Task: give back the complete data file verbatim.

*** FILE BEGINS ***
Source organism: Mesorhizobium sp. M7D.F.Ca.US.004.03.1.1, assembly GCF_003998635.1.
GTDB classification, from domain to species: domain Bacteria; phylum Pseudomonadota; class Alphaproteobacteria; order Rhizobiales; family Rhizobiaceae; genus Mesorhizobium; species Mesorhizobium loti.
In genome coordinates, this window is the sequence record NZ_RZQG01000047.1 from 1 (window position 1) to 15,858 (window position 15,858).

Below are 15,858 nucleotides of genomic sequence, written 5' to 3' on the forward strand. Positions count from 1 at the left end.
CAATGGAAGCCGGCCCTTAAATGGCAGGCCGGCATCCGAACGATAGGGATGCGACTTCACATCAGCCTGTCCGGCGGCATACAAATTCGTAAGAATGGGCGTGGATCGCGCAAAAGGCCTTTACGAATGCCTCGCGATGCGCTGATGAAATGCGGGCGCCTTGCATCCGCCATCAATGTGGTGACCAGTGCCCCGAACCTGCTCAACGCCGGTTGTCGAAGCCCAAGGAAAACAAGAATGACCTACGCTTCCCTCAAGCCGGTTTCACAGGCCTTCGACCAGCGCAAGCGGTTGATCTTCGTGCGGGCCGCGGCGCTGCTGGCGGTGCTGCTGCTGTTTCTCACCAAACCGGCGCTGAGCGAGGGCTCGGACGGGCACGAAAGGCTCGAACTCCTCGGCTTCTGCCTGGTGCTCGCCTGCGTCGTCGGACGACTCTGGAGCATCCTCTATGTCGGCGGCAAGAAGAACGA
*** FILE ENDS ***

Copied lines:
Source organism: Mesorhizobium sp. M7D.F.Ca.US.004.03.1.1, assembly GCF_003998635.1.
GTDB classification, from domain to species: domain Bacteria; phylum Pseudomonadota; class Alphaproteobacteria; order Rhizobiales; family Rhizobiaceae; genus Mesorhizobium; species Mesorhizobium loti.
In genome coordinates, this window is the sequence record NZ_RZQG01000047.1 from 1 (window position 1) to 15,858 (window position 15,858).

Below are 15,858 nucleotides of genomic sequence, written 5' to 3' on the forward strand. Positions count from 1 at the left end.
CAATGGAAGCCGGCCCTTAAATGGCAGGCCGGCATCCGAACGATAGGGATGCGACTTCACATCAGCCTGTCCGGCGGCATACAAATTCGTAAGAATGGGCGTGGATCGCGCAAAAGGCCTTTACGAATGCCTCGCGATGCGCTGATGAAATGCGGGCGCCTTGCATCCGCCATCAATGTGGTGACCAGTGCCCCGAACCTGCTCAACGCCGGTTGTCGAAGCCCAAGGAAAACAAGAATGACCTACGCTTCCCTCAAGCCGGTTTCACAGGCCTTCGACCAGCGCAAGCGGTTGATCTTCGTGCGGGCCGCGGCGCTGCTGGCGGTGCTGCTGCTGTTTCTCACCAAACCGGCGCTGAGCGAGGGCTCGGACGGGCACGAAAGGCTCGAACTCCTCGGCTTCTGCCTGGTGCTCGCCTGCGTCGTCGGACGACTCTGGAGCATCCTCTATGTCGGCGGCAAGAAGAACGA